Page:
16.Stylianos S. Compliance with evidence-based guidelines in children with isolated spleen or liver injury:a prospective study. J Pediatr Surg 2002;37:453-6.  Back to cited text no. 16    
17.Stylianos S. Evidence based guild lines for resource utilization in children with isolated spleen or liver injury. J Pediatr Surg 2000;35:164-9.  Back to cited text no. 17    
18.Davis DH, Localio R, Stafford P, Helfaer MA, Durbin DR. Trends in operative management of pediatric splenic injury in a regional trauma system. Pediatr 2005;115:89-94.  Back to cited text no. 18    
19.Keller MS, Sartorelli KH, Vane DW. Associated head injury should not prevent non operative management of spleen or liver injury in children. J Trauma 1996;41:471-5.  Back to cited text no. 19    
20.Ohanaka EC, Osime U, Okonkwo CE. A five year review of splenic injuries in the University of Benin Teaching Hospital, Benin City, Nigeria. West Afr J Med 2001;20:48-51.  Back to cited text no. 20    
21.Ameh EA. Management of paediatric blunt splenic injury in Zaria, Nigeria. Injury 1999;30:399-401.  Back to cited text no. 21    
22.Ameh EA, Chirdan LB, Nmadu PT. Blunt abdominal trauma in children: Epidemiology, management and management problems in a developing country. Pediatr Surg Int 2000;16:505-9.  Back to cited text no. 22    
23.Osuigwe AN, Ihekwoba CH. Splenic conservation in children with splenic injury at Nnewi- South Eastern Nigeria: A ten year audit. Trop J Med Res 2005;9:14-6.  Back to cited text no. 23    
24.Edino ST. Pattern of abdominal injuries in Aminu Kano Teaching Hospital, Kano. Niger Postgrad Med J 2003;10:56-9.  Back to cited text no. 24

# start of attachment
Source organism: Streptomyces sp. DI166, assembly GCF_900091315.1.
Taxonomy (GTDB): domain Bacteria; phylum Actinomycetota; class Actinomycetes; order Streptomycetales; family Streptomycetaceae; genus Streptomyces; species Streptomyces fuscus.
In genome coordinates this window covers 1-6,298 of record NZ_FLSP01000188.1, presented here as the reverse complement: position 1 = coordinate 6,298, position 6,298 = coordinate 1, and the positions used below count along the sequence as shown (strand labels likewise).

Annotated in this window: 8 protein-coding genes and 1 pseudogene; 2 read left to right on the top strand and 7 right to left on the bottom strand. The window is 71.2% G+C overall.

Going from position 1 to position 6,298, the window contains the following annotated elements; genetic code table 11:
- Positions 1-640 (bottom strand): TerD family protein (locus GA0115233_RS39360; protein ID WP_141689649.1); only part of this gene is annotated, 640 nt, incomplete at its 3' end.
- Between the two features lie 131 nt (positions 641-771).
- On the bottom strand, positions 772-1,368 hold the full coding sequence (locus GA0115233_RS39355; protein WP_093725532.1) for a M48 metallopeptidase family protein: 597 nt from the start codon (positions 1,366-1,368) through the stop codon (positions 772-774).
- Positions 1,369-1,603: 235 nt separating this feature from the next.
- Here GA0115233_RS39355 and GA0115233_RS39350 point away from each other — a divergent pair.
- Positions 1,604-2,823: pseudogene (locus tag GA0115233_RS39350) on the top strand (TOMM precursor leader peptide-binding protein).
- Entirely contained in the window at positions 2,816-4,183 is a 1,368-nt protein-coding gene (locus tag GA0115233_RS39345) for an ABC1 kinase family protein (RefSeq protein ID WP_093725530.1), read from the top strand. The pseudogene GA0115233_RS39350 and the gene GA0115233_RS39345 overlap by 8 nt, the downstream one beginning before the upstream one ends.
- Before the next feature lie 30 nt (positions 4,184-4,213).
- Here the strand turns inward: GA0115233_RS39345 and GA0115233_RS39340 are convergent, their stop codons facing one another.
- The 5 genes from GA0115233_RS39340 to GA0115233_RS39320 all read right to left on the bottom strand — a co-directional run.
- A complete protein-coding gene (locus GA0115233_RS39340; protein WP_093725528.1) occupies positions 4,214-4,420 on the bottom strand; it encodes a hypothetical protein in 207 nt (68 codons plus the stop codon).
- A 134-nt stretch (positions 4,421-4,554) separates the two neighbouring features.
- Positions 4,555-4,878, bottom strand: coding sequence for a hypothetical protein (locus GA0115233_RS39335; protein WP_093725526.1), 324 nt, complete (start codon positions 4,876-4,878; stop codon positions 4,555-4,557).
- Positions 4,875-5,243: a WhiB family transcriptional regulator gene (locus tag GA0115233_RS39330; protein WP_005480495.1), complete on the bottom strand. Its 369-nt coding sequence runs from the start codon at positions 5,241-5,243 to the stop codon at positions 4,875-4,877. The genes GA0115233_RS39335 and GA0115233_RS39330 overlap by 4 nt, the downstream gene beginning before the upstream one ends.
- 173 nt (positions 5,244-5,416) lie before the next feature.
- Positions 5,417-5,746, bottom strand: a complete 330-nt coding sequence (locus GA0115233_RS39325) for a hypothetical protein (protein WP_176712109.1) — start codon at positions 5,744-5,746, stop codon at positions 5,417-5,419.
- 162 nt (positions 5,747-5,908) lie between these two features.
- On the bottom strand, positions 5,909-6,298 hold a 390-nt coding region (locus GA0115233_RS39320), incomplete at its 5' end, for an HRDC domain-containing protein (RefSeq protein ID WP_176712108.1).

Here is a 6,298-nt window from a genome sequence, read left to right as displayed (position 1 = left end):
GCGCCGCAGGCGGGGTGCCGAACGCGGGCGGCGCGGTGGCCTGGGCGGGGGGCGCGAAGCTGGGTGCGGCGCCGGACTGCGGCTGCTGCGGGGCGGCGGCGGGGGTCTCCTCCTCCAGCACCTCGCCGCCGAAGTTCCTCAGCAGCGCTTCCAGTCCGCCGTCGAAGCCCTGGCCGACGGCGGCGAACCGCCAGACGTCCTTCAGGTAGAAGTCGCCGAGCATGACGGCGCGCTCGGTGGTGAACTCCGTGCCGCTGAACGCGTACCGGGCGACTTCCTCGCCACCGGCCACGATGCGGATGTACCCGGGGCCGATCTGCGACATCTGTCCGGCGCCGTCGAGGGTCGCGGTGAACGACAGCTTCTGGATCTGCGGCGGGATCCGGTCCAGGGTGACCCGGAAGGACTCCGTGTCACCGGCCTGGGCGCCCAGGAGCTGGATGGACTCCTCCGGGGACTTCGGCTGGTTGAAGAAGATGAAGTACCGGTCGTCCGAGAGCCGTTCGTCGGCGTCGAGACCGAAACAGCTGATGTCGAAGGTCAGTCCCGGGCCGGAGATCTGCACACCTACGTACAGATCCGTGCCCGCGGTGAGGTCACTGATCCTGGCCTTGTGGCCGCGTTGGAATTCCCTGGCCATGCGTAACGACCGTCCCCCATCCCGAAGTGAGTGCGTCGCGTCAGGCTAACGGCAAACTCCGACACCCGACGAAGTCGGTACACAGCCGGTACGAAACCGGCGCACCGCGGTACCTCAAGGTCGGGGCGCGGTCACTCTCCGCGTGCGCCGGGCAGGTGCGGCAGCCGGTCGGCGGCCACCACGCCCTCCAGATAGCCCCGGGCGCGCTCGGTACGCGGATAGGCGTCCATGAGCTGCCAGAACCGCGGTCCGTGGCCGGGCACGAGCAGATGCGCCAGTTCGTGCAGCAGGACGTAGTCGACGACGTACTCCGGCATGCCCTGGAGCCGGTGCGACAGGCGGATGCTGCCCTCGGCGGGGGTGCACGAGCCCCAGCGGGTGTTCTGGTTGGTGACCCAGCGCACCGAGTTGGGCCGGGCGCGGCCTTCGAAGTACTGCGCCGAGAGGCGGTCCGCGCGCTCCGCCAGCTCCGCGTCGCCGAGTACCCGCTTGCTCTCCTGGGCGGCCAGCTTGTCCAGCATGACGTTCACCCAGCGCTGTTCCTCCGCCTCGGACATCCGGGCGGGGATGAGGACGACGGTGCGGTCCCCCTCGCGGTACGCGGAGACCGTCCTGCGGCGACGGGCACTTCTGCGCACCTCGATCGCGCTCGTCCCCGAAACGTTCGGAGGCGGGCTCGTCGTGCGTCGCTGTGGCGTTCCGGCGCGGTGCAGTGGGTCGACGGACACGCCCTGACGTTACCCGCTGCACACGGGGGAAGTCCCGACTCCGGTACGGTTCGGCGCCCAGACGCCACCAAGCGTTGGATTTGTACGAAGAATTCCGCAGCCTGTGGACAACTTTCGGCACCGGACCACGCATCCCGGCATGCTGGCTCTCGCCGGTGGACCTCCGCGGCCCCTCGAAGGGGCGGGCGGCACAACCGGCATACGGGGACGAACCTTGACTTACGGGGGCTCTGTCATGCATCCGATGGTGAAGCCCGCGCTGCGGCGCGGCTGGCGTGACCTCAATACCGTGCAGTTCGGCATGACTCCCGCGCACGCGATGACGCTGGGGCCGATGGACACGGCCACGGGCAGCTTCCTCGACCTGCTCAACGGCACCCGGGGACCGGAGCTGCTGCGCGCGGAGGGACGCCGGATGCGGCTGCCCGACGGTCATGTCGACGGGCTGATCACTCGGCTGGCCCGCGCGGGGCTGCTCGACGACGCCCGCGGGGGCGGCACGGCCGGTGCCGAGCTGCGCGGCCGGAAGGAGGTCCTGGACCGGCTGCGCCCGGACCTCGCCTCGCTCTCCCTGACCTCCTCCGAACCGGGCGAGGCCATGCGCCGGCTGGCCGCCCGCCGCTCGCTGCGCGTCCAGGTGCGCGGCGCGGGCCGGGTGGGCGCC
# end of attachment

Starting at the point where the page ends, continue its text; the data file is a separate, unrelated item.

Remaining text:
25.Chirdan LB, Uba AF, Yiltok SJ, Ramyil VM. Paediatric blunt abdominal trauma: Challenges of management in a developing country. Eur J Pediatr Surg 2007;17:90-5.  Back to cited text no. 25    
26.Ruess L, Sivit CJ, Eichlberger MR, Taylor GA, Bond SJ. Blunt hepatic and splenic trauma in children: Correlation of a CT injury severity scale with clinical outcome. Pediatr Radiol 1995;25:321-5.  Back to cited text no. 26    
27.Brick SH, Taylor GA, Potter BM, Eichlberger MR. Hepatic and splenic injury in children: Role of CT in the decision for laparotomy. Radiology 1987;165:643-6.  Back to cited text no. 27    
28.Nwomeh BC, Nadler EP, Meza MP, Bron K, Gaines BA, Ford HR. Contrast extravasation predicts the need for operative intervention in children with blunt splenic trauma. J Trauma 2004;56:537-41.  Back to cited text no. 28    
29.Wahl WL, Ahrns KS, Chen S, Hommila MR, Rowe SA, Arbabi S. Blunt splenic injury: Operation versus angiographic embolization. Surgery 2004;136:891-9.  Back to cited text no. 29    
30.Ochsner MG. Factors of failure for non operative management of blunt liver and splenic injuries. World J Surg 2001;25:1393-6.  Back to cited text no. 30    
31.McIntyre LK, Schiff M, Jurkovich GJ. Failure of non operative management of splenic injuries- causes and consequences. Arch Surg 2005;140:563-9.  Back to cited text no. 31    


  [Figure - 1], [Figure - 2]

  [Table - 1], [Table - 2], [Table - 3]